CSIR-CFTRI develops beverage from coffee leaves

CSIR-CFTRI develops beverage from coffee leaves

The CSIR-CFTRI (Central Food Technology Research Institute) has created a coffee leaf beverage. The transfer of technology is currently underway, and several food processing industries have expressed interest. According to the institute, the product contains less caffeine, is high in polyphenols, and acts as an antioxidant.

Since a decade, the CSIR-CFTRI in Mysuru has been working on coffee valorisation. A few research papers on the use of coffee pulp, coffee cherry husk, silver skin parchment husk, and spent waste have been published.

"We developed a zero-waste bio-actives from green coffee technology." We wrote a review paper on the use of coffee by-products for sustainability in 2012, and we received an award from Elsevier journal in 2019 for being the best 30 papers in 30 years. Dr Pushpa Murthy, Principal Scientist and Professor, AcSIR, Department of Spice & Flavour Science, CSIR-CFTRI, told FnB News, "We extracted anthocyanin from coffee pulp and obtained polyphenols and other biomolecules from coffee wastes."

"The process development know-how is ready, and we will release the technology into the public domain very soon." Few industries are already waiting for the process to be released." This two-year project, which will run from 2019 to 2021, was funded by the Ministry of Food Processing in 2019 as part of the development of value-added products from coffee leaves.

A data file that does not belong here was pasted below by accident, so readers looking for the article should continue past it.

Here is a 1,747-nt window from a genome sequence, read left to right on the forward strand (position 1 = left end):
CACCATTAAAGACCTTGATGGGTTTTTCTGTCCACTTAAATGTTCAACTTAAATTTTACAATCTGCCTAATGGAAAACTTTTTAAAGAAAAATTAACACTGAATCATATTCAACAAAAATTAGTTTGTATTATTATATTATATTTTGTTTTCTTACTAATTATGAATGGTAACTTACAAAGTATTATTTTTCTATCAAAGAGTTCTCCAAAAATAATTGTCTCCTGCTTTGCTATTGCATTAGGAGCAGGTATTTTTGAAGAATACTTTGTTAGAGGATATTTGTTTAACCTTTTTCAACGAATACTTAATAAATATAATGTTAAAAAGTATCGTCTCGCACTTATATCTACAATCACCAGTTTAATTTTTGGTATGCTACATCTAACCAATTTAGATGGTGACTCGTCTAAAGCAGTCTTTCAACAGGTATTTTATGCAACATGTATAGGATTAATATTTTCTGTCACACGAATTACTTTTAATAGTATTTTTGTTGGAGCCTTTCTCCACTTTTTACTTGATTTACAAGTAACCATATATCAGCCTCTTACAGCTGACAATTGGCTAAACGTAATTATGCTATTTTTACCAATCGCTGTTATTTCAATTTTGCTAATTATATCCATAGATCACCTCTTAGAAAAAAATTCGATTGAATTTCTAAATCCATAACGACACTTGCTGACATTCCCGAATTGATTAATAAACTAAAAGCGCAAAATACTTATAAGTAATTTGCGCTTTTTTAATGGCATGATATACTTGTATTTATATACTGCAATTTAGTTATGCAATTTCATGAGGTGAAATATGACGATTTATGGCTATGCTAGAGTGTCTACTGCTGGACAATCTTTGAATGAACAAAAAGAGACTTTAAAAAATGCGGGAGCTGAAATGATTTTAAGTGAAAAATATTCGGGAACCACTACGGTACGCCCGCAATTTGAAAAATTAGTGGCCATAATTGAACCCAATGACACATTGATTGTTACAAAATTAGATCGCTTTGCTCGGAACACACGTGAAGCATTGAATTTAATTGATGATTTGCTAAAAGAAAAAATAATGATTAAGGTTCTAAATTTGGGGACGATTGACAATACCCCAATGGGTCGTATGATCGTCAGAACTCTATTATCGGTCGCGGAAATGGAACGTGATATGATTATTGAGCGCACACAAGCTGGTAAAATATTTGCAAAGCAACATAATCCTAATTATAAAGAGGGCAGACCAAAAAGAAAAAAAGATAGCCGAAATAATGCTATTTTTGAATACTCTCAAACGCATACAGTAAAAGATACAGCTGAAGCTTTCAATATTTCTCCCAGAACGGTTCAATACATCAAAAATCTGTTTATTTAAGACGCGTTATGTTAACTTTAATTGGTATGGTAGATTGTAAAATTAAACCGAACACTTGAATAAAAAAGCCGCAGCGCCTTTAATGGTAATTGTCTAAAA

The five-person research team for this two-year project included a scientist, research scholar, technical officer, and project assistant. "The technology was developed in the first year, but due to Covid pandemic travel restrictions in the state, we were unable to explore more coffee varieties and regions." "However, we're now in full swing to scout for more varieties," she added.

"We surveyed primarily Arabica and Robusta from all coffee growing regions in India, including Kodagu, Chikmagalur, Tamil Nadu, and Kerala, as well as a few North-East states." "We're also interested in specific subspecies of Arabica," she explained.

Dr. Murthy said that there are some similar products on the market, including Arku coffee leaf tea, which is sold on Amazon. Globally, there are a few developments, such as Kutti tea and Kahwa daun from Ethiopia and Indonesia, but the preparation methods differ from the institute.

"We are working on innovative coffee processing methods like honey coffee process, carbon maceration and pre treatments for improvement coffee," Dr Murthy said of CSIR-future CFTRI's developments. We've developed starter cultures for coffee processing in order to obtain high-quality coffees, and we'd like to make them available to coffee farmers."